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Information on Master’s Degree Programs in High School Counseling

Majors Overview August 12, 2015

This article talks about master’s degree programs in high school counseling and their coursework and job and wage outlook.

Master’s Programs in High School Counseling

Students seeking an overview of curriculum development, the learning process, and educational theory could benefit from enrolling into a master’s program in counseling. Admission criteria typically require incoming students to hold a bachelor’s degree in an educational or social science field. Coursework covers legal issues in school counseling, educational mandates, working with students, and ethics. Students conduct research as part of the required thesis.

An internship at a school is a requirement in most programs, and students commonly take 2-3 years to graduate out of the program. Graduates can provide assistance to students in earning their high school diplomas, developing career goals and pursuing higher education. In most states, public school counselors are required to hold a master’s degree in order to pursue licensure. Passage of a state exam for counselors is mandatory. Several states require counselors to hold teaching licensure or teaching experience.

Coursework

Coursework can split into psychology and educational components. Apart from internship experience wherein program graduates have to assist high school students, core coursework may cover topic areas such as:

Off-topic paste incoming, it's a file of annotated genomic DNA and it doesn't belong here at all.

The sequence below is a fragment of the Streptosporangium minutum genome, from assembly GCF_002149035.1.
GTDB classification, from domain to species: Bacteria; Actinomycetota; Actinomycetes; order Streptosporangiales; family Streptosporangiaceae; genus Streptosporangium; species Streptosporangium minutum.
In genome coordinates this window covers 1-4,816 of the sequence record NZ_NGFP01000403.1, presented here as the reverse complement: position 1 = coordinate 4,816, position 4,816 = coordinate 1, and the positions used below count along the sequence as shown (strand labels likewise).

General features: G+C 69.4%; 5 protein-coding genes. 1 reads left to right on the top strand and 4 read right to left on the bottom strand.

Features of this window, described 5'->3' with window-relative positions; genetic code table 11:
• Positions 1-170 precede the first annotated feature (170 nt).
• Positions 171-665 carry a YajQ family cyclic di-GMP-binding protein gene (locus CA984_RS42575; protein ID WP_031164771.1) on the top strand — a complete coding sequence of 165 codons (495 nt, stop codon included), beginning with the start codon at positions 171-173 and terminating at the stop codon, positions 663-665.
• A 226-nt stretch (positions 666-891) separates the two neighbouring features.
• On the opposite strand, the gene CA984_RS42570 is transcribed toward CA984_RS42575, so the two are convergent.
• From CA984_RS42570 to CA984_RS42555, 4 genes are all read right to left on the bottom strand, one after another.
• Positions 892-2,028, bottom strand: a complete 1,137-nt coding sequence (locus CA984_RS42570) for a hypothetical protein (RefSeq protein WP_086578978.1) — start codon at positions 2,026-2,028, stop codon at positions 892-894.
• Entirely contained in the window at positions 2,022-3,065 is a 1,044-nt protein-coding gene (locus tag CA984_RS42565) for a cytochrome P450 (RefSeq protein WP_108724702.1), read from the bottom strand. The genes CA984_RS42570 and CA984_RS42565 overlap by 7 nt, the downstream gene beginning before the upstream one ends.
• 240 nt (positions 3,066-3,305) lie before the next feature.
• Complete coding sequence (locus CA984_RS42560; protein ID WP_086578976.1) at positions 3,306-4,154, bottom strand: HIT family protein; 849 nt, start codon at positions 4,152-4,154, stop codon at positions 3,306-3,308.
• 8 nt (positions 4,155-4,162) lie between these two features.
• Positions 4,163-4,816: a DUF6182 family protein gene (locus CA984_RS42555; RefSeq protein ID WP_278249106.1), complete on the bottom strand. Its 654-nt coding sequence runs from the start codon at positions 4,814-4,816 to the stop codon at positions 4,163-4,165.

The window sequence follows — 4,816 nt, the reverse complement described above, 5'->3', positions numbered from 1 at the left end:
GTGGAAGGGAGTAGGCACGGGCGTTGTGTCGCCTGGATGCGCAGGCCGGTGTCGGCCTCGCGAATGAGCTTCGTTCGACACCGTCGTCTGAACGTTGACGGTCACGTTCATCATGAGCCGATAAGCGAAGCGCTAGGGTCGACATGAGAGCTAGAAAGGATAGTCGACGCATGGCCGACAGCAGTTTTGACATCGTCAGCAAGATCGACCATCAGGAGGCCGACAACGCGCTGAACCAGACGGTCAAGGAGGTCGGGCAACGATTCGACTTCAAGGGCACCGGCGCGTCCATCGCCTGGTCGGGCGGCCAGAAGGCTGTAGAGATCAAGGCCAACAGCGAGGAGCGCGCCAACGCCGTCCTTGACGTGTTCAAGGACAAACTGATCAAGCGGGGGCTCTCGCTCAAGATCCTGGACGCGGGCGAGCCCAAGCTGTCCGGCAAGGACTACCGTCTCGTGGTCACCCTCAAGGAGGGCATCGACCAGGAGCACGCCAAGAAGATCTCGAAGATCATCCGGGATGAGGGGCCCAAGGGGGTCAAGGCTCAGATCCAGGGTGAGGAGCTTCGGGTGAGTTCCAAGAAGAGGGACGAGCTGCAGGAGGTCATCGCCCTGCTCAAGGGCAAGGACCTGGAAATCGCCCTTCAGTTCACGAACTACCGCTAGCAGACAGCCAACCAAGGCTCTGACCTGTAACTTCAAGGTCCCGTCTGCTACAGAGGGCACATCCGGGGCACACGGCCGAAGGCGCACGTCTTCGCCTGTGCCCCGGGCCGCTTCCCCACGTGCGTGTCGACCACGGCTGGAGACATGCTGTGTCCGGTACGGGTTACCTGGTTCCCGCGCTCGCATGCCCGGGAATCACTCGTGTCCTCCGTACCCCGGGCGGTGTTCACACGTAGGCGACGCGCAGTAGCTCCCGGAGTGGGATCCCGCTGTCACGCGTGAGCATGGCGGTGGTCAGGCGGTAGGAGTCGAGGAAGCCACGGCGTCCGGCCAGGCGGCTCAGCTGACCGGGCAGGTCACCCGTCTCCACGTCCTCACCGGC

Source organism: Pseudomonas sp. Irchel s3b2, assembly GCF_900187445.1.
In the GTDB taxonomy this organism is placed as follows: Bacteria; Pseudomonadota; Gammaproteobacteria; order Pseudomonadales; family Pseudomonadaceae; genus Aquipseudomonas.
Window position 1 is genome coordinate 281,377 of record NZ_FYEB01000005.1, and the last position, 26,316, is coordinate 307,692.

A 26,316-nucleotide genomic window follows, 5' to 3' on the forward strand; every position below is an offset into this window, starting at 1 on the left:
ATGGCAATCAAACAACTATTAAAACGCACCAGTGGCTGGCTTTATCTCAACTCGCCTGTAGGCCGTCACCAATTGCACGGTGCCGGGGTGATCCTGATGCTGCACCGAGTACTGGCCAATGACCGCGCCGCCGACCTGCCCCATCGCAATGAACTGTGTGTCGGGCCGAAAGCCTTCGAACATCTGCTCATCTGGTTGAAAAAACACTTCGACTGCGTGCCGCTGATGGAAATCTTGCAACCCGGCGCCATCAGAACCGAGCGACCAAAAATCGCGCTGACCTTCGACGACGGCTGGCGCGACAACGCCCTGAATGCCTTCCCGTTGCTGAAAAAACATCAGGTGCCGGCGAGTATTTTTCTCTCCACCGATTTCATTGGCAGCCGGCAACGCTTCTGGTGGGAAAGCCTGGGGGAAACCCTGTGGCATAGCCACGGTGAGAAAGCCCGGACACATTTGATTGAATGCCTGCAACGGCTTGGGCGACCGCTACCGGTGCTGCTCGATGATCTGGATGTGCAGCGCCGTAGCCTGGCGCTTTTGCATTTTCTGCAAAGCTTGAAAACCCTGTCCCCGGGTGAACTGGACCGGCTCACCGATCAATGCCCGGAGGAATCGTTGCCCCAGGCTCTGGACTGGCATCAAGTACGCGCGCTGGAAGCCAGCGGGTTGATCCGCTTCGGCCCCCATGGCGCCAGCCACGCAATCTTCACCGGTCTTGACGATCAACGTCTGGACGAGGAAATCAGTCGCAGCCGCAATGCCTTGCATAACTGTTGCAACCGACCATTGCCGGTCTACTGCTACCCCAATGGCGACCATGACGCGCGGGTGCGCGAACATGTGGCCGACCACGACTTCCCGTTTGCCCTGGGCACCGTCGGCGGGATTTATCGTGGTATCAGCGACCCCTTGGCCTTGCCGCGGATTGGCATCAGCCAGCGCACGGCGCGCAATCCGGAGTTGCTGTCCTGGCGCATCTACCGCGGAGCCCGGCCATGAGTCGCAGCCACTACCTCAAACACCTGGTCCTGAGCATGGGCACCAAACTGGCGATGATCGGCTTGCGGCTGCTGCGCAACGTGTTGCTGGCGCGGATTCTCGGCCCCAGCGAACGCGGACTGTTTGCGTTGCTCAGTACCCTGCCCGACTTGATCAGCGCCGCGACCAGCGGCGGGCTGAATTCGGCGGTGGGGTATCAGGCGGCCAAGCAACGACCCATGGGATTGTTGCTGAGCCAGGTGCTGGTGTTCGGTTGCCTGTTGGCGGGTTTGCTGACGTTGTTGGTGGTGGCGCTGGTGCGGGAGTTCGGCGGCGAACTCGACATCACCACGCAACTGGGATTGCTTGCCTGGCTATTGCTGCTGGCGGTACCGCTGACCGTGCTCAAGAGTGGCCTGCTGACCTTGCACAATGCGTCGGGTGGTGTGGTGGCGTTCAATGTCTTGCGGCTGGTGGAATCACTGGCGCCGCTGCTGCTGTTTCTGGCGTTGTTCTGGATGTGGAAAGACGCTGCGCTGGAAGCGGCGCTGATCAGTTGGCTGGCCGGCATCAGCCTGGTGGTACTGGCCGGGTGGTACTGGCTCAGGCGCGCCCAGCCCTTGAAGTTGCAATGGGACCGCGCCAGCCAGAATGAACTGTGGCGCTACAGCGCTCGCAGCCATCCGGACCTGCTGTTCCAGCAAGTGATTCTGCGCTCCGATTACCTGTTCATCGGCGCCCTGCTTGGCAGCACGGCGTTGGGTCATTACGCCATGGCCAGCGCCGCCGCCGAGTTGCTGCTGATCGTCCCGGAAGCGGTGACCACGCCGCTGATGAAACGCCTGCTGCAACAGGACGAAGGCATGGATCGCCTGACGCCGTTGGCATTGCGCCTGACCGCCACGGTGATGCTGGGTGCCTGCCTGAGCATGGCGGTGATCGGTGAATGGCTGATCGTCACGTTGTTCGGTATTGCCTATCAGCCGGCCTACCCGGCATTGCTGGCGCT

•Crisis intervention
•Psychology
•Educational Leadership
•High school teaching
•Multicultural issues in counseling
•Curricular development
•Child development

Job and Wage Outlook

Over the 2012 – 2022 decade, a job growth rate of twelve percent has been predicted for school and career counselors (U.S. Bureau of Labor Statistics). In 2012, school, vocational, educational and guidance counselors brought in an average annual wage of $53,610.

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In 2017, workers with a bachelor's degree or higher had almost twice as much
median earnings per week than workers with only a high school diploma*.
*Bureau of Labor Statistics
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You can find other options through our sponsored listings below!
Quick Fact
In 2017, workers with a bachelor's degree or higher had almost twice as much
median earnings per week than workers with only a high school diploma*.
*Bureau of Labor Statistics

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